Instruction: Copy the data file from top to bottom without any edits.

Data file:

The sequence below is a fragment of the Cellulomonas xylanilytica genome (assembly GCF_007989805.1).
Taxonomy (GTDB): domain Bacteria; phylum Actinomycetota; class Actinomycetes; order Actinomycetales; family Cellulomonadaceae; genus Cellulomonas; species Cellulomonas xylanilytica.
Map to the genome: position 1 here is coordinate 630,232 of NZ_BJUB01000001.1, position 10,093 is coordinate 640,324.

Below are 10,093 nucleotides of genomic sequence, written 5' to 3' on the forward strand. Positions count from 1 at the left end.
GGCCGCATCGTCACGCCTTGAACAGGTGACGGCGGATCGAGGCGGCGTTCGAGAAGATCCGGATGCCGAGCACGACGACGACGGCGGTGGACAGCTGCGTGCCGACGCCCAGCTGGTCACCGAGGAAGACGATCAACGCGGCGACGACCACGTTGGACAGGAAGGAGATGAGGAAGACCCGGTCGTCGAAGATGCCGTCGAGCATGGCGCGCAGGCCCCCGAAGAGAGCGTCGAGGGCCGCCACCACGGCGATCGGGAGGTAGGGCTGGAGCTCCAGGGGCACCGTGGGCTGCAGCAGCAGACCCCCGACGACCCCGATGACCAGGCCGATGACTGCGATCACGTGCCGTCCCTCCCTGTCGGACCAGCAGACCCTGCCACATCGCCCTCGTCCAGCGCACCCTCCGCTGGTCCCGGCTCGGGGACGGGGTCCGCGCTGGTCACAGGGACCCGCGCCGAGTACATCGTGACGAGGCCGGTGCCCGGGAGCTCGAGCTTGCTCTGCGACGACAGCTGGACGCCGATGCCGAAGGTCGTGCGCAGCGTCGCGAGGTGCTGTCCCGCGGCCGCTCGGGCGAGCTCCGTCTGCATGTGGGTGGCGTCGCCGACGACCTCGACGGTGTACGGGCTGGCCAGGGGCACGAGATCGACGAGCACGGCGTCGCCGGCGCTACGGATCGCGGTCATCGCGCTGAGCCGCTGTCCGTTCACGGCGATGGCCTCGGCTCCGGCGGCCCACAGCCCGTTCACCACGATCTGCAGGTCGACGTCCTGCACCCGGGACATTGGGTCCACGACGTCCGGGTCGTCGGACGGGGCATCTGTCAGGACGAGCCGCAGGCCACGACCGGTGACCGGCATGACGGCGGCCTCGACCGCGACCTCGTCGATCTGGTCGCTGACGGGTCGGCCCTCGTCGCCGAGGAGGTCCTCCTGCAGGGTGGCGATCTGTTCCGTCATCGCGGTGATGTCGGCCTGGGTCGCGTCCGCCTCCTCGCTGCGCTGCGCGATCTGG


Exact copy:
The sequence below is a fragment of the Cellulomonas xylanilytica genome (assembly GCF_007989805.1).
Taxonomy (GTDB): domain Bacteria; phylum Actinomycetota; class Actinomycetes; order Actinomycetales; family Cellulomonadaceae; genus Cellulomonas; species Cellulomonas xylanilytica.
Map to the genome: position 1 here is coordinate 630,232 of NZ_BJUB01000001.1, position 10,093 is coordinate 640,324.

Below are 10,093 nucleotides of genomic sequence, written 5' to 3' on the forward strand. Positions count from 1 at the left end.
GGCCGCATCGTCACGCCTTGAACAGGTGACGGCGGATCGAGGCGGCGTTCGAGAAGATCCGGATGCCGAGCACGACGACGACGGCGGTGGACAGCTGCGTGCCGACGCCCAGCTGGTCACCGAGGAAGACGATCAACGCGGCGACGACCACGTTGGACAGGAAGGAGATGAGGAAGACCCGGTCGTCGAAGATGCCGTCGAGCATGGCGCGCAGGCCCCCGAAGAGAGCGTCGAGGGCCGCCACCACGGCGATCGGGAGGTAGGGCTGGAGCTCCAGGGGCACCGTGGGCTGCAGCAGCAGACCCCCGACGACCCCGATGACCAGGCCGATGACTGCGATCACGTGCCGTCCCTCCCTGTCGGACCAGCAGACCCTGCCACATCGCCCTCGTCCAGCGCACCCTCCGCTGGTCCCGGCTCGGGGACGGGGTCCGCGCTGGTCACAGGGACCCGCGCCGAGTACATCGTGACGAGGCCGGTGCCCGGGAGCTCGAGCTTGCTCTGCGACGACAGCTGGACGCCGATGCCGAAGGTCGTGCGCAGCGTCGCGAGGTGCTGTCCCGCGGCCGCTCGGGCGAGCTCCGTCTGCATGTGGGTGGCGTCGCCGACGACCTCGACGGTGTACGGGCTGGCCAGGGGCACGAGATCGACGAGCACGGCGTCGCCGGCGCTACGGATCGCGGTCATCGCGCTGAGCCGCTGTCCGTTCACGGCGATGGCCTCGGCTCCGGCGGCCCACAGCCCGTTCACCACGATCTGCAGGTCGACGTCCTGCACCCGGGACATTGGGTCCACGACGTCCGGGTCGTCGGACGGGGCATCTGTCAGGACGAGCCGCAGGCCACGACCGGTGACCGGCATGACGGCGGCCTCGACCGCGACCTCGTCGATCTGGTCGCTGACGGGTCGGCCCTCGTCGCCGAGGAGGTCCTCCTGCAGGGTGGCGATCTGTTCCGTCATCGCGGTGATGTCGGCCTGGGTCGCGTCCGCCTCCTCGCTGCGCTGCGCGATCTGG